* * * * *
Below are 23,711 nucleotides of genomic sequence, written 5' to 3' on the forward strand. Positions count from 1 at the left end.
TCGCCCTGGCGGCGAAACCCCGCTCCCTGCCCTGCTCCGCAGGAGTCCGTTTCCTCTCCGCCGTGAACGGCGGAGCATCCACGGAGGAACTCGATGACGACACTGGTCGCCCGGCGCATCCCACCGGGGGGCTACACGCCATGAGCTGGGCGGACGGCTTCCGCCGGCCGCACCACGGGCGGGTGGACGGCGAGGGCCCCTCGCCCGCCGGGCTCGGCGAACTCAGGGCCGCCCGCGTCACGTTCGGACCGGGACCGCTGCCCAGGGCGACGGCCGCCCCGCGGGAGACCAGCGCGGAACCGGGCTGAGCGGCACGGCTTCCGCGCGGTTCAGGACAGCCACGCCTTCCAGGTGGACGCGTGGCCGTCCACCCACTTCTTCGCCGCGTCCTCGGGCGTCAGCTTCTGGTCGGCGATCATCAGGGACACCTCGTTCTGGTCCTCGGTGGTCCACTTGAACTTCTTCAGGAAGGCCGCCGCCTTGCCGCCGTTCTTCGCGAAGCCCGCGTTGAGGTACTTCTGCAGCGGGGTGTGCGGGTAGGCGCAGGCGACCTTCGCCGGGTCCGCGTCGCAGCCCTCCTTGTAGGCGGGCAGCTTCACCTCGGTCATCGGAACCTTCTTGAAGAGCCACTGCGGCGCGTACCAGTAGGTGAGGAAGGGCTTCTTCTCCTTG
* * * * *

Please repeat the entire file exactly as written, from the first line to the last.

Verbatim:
Below are 23,711 nucleotides of genomic sequence, written 5' to 3' on the forward strand. Positions count from 1 at the left end.
TCGCCCTGGCGGCGAAACCCCGCTCCCTGCCCTGCTCCGCAGGAGTCCGTTTCCTCTCCGCCGTGAACGGCGGAGCATCCACGGAGGAACTCGATGACGACACTGGTCGCCCGGCGCATCCCACCGGGGGGCTACACGCCATGAGCTGGGCGGACGGCTTCCGCCGGCCGCACCACGGGCGGGTGGACGGCGAGGGCCCCTCGCCCGCCGGGCTCGGCGAACTCAGGGCCGCCCGCGTCACGTTCGGACCGGGACCGCTGCCCAGGGCGACGGCCGCCCCGCGGGAGACCAGCGCGGAACCGGGCTGAGCGGCACGGCTTCCGCGCGGTTCAGGACAGCCACGCCTTCCAGGTGGACGCGTGGCCGTCCACCCACTTCTTCGCCGCGTCCTCGGGCGTCAGCTTCTGGTCGGCGATCATCAGGGACACCTCGTTCTGGTCCTCGGTGGTCCACTTGAACTTCTTCAGGAAGGCCGCCGCCTTGCCGCCGTTCTTCGCGAAGCCCGCGTTGAGGTACTTCTGCAGCGGGGTGTGCGGGTAGGCGCAGGCGACCTTCGCCGGGTCCGCGTCGCAGCCCTCCTTGTAGGCGGGCAGCTTCACCTCGGTCATCGGAACCTTCTTGAAGAGCCACTGCGGCGCGTACCAGTAGGTGAGGAAGGGCTTCTTCTCCTTG